Optionally, the system may use estimates of the host tire contribution to the traction condition or coefficient of friction when calculating or estimating the traction condition or coefficient of friction between the vehicle tires and the road surface. Optionally, the vehicle may estimate the traction condition or coefficient of friction or change in the traction condition or coefficient of friction based on a detection of movement of other vehicles or objects on the road surface. For example, if the vehicle is traveling on a curve and a leading vehicle moves in a manner indicative to a skid or slide, then the system may determine that the traction condition or coefficient of friction may be reduced ahead of the host vehicle.

Optionally, the system may calculate or determine the traction condition or coefficient of friction by using the relationship between water, ice, road surface, speed and coefficient of friction. For example, the stopping distance is related to square of the vehicle speed and the coefficient of friction. The stopping distance gets worse (larger or longer) with increased speed. The stopping distance is inversely related to the coefficient of friction. Optionally, the system may have a table and/or calculation database embedded in the processor to assist in determining the traction condition or coefficient of friction.

The vision system may be operable to identify the water, snow and/or ice up ahead as well as near the tires of the vehicle. Because antilock brakes can be worse than standard brakes if snow or gravel piles into a dam when brakes lock up, it is beneficial that the vision system may be operable to identify such build up of snow or gravel in front of the vehicle.

Systems for estimating the coefficient of friction are generally for the tire road interface during actual braking. While this may be helpful (such as for antilock braking systems), it is still a reactive process. Knowing the depth of water and ice on an upcoming road surface would allow preparation of the braking system, and an equivalent risk of collision gap could be set for adaptive cruise control systems. For example, the stopping distance can be altered by a factor of 2 or 3 or more by knowing the conditions of the road ahead. Although better brake reactions are good, predictive knowledge is better.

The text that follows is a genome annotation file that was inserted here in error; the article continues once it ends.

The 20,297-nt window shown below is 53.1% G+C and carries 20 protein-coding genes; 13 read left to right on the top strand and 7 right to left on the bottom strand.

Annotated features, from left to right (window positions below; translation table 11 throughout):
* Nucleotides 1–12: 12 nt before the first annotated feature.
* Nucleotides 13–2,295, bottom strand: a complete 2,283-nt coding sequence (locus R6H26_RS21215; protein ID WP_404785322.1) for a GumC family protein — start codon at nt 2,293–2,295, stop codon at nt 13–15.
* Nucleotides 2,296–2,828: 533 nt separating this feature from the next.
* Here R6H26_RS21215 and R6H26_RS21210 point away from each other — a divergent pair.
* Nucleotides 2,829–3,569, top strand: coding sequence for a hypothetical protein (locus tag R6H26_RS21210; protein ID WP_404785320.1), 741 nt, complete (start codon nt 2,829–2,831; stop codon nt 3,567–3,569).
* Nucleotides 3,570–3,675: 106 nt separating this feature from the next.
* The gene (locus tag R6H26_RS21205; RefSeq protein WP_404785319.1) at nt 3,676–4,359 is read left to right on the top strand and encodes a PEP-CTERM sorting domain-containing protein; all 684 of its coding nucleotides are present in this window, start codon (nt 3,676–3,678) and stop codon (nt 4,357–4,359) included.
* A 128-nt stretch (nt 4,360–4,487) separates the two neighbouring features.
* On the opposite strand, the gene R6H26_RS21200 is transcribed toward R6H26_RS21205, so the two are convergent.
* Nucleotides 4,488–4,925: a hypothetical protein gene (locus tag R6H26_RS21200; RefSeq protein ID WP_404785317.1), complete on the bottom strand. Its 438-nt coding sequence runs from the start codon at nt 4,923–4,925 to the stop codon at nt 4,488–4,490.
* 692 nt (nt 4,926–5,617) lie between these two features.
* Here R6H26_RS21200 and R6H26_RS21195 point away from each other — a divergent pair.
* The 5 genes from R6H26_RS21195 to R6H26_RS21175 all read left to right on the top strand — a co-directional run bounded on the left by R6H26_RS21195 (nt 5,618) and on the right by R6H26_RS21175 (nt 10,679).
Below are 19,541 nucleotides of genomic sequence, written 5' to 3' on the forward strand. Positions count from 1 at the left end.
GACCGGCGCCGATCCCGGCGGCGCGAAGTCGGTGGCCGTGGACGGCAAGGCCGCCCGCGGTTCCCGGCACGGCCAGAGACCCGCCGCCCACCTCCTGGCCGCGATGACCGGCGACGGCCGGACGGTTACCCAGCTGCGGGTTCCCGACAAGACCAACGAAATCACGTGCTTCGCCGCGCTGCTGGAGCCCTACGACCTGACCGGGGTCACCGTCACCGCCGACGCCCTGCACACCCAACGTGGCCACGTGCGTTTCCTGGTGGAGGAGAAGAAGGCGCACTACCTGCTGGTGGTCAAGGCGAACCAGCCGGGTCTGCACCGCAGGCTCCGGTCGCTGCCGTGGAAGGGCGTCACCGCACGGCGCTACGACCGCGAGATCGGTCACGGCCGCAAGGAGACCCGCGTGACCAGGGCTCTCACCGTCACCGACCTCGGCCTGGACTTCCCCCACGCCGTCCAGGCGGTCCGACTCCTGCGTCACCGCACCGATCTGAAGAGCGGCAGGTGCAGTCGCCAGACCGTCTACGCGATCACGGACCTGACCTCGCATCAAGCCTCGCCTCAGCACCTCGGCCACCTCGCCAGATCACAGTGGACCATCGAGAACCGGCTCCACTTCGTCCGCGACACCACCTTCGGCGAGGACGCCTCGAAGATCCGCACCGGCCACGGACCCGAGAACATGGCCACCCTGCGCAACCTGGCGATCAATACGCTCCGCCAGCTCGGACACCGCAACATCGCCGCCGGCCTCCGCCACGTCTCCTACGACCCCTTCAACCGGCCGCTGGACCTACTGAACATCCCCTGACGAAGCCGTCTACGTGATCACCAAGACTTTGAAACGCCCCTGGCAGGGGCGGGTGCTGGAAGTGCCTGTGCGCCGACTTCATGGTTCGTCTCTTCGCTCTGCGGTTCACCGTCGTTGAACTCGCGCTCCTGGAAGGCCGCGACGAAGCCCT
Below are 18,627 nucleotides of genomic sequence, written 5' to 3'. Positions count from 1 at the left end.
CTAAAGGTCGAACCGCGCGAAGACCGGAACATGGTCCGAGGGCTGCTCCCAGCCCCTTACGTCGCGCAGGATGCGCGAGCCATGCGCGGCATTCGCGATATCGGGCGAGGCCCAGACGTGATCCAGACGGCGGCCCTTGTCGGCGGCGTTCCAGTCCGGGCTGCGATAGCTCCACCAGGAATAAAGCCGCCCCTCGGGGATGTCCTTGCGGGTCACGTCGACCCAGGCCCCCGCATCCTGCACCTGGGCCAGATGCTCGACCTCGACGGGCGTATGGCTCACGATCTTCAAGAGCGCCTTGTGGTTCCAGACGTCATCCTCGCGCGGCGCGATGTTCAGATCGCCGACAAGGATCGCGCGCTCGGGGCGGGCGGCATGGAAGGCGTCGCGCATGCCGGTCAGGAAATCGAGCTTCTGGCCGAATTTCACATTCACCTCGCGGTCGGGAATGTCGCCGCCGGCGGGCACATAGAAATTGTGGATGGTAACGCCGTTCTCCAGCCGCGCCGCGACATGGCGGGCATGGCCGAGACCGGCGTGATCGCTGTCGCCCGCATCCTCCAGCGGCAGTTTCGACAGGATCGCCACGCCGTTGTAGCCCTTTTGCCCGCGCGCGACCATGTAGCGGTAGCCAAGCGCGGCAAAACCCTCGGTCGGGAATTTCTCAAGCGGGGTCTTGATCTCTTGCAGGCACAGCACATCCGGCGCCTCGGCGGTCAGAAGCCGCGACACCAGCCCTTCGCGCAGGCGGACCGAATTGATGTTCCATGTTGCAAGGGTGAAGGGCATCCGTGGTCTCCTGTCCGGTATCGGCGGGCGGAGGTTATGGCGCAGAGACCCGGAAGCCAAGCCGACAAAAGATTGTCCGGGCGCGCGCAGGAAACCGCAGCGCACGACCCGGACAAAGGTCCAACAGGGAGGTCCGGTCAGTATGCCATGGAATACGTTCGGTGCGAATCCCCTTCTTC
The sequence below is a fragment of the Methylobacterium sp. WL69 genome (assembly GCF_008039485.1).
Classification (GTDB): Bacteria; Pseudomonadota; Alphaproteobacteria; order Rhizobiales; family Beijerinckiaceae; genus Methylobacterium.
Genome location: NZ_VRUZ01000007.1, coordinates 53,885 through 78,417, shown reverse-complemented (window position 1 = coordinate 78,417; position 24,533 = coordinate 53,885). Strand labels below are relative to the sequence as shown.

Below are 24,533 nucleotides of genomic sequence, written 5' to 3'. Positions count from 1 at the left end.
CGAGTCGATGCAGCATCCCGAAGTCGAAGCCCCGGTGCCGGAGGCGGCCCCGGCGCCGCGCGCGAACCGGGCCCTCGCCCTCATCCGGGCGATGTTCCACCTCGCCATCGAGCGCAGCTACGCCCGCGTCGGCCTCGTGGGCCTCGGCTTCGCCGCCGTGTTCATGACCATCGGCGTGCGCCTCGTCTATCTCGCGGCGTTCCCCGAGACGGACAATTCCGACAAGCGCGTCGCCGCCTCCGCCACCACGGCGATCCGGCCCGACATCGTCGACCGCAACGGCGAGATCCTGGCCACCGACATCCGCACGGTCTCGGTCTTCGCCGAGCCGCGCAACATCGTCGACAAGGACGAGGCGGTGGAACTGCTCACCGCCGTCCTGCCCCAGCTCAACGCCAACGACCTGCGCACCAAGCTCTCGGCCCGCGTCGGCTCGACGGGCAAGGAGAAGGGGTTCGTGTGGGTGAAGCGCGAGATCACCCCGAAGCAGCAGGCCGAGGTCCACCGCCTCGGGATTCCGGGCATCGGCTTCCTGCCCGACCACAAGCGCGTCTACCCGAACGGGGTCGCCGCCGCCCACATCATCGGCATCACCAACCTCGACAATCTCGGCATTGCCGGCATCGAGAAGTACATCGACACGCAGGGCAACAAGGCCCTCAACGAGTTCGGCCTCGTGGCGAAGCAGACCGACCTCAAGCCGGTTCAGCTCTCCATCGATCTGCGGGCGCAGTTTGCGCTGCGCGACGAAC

Optionally, the vision system may be operable in conjunction with an adaptive cruise control system. Optionally, the adaptive cruise control system may function to keep or maintain the gap between the host vehicle and the leading vehicle at a substantially constant time to collision standard or a separation distance standard. Optionally, the vision system may use the traction condition or coefficient of friction measures ahead of the host vehicle to change the separation gap based on a determined or calculated or estimated stopping distance (based on the speed of the vehicle and the traction condition or coefficient of friction of the road surface ahead of the vehicle).

Optionally, the vision system may utilize measures of driver capability (in-vehicle), a template drive over golden routes, visibility, threat measures and/or the like to adjust or tune the stopping and steering distances for adaptive live measures rather than pre-set values. For example, the system may adjust the traffic gap or separation distance as a function of a predetermined standard traffic gap as a standard safety margin by a standard driver and vehicle, such as a young driver with clear, 20/20 color vision, and normal visual threshold and contrast and reaction time for different contrast color brightness, and the like. For example, the system may compare the host vehicle driver to the standard driver and adjust the separation gap or time to collision accordingly.